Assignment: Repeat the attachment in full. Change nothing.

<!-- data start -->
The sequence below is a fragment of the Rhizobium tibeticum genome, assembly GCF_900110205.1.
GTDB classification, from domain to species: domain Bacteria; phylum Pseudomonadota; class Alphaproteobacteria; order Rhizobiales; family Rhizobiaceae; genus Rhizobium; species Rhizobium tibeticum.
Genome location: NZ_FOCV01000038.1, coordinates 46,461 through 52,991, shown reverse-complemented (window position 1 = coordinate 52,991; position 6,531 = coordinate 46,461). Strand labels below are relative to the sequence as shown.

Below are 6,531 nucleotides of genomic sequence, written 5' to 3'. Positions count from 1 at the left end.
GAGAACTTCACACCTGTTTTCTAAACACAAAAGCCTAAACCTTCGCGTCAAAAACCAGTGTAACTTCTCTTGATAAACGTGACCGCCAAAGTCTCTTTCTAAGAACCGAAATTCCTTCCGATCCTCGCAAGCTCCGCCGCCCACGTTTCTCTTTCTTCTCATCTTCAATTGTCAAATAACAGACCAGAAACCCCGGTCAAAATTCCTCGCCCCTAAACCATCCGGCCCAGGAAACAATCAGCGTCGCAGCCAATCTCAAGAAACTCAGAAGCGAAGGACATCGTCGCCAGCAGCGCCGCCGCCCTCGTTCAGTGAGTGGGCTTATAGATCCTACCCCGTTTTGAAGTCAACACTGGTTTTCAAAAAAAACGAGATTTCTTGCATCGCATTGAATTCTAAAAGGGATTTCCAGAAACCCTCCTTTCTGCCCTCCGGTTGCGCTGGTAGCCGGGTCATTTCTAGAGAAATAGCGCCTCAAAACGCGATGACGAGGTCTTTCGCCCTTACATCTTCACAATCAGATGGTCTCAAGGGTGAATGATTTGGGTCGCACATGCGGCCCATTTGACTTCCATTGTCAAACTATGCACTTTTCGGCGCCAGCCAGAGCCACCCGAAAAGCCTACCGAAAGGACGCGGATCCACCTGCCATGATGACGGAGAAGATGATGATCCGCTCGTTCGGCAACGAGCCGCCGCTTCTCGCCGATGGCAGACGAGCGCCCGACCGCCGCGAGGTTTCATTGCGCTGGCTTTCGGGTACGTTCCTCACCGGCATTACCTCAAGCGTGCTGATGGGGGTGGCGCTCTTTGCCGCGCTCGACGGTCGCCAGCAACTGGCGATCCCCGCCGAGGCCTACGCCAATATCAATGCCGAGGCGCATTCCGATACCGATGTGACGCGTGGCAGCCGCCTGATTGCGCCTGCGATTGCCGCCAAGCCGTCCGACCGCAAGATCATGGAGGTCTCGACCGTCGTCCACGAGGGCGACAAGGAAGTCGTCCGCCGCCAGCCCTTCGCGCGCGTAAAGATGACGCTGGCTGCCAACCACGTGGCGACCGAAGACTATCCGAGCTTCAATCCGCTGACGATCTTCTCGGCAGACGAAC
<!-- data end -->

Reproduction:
The sequence below is a fragment of the Rhizobium tibeticum genome, assembly GCF_900110205.1.
GTDB classification, from domain to species: domain Bacteria; phylum Pseudomonadota; class Alphaproteobacteria; order Rhizobiales; family Rhizobiaceae; genus Rhizobium; species Rhizobium tibeticum.
Genome location: NZ_FOCV01000038.1, coordinates 46,461 through 52,991, shown reverse-complemented (window position 1 = coordinate 52,991; position 6,531 = coordinate 46,461). Strand labels below are relative to the sequence as shown.

Below are 6,531 nucleotides of genomic sequence, written 5' to 3'. Positions count from 1 at the left end.
GAGAACTTCACACCTGTTTTCTAAACACAAAAGCCTAAACCTTCGCGTCAAAAACCAGTGTAACTTCTCTTGATAAACGTGACCGCCAAAGTCTCTTTCTAAGAACCGAAATTCCTTCCGATCCTCGCAAGCTCCGCCGCCCACGTTTCTCTTTCTTCTCATCTTCAATTGTCAAATAACAGACCAGAAACCCCGGTCAAAATTCCTCGCCCCTAAACCATCCGGCCCAGGAAACAATCAGCGTCGCAGCCAATCTCAAGAAACTCAGAAGCGAAGGACATCGTCGCCAGCAGCGCCGCCGCCCTCGTTCAGTGAGTGGGCTTATAGATCCTACCCCGTTTTGAAGTCAACACTGGTTTTCAAAAAAAACGAGATTTCTTGCATCGCATTGAATTCTAAAAGGGATTTCCAGAAACCCTCCTTTCTGCCCTCCGGTTGCGCTGGTAGCCGGGTCATTTCTAGAGAAATAGCGCCTCAAAACGCGATGACGAGGTCTTTCGCCCTTACATCTTCACAATCAGATGGTCTCAAGGGTGAATGATTTGGGTCGCACATGCGGCCCATTTGACTTCCATTGTCAAACTATGCACTTTTCGGCGCCAGCCAGAGCCACCCGAAAAGCCTACCGAAAGGACGCGGATCCACCTGCCATGATGACGGAGAAGATGATGATCCGCTCGTTCGGCAACGAGCCGCCGCTTCTCGCCGATGGCAGACGAGCGCCCGACCGCCGCGAGGTTTCATTGCGCTGGCTTTCGGGTACGTTCCTCACCGGCATTACCTCAAGCGTGCTGATGGGGGTGGCGCTCTTTGCCGCGCTCGACGGTCGCCAGCAACTGGCGATCCCCGCCGAGGCCTACGCCAATATCAATGCCGAGGCGCATTCCGATACCGATGTGACGCGTGGCAGCCGCCTGATTGCGCCTGCGATTGCCGCCAAGCCGTCCGACCGCAAGATCATGGAGGTCTCGACCGTCGTCCACGAGGGCGACAAGGAAGTCGTCCGCCGCCAGCCCTTCGCGCGCGTAAAGATGACGCTGGCTGCCAACCACGTGGCGACCGAAGACTATCCGAGCTTCAATCCGCTGACGATCTTCTCGGCAGACGAAC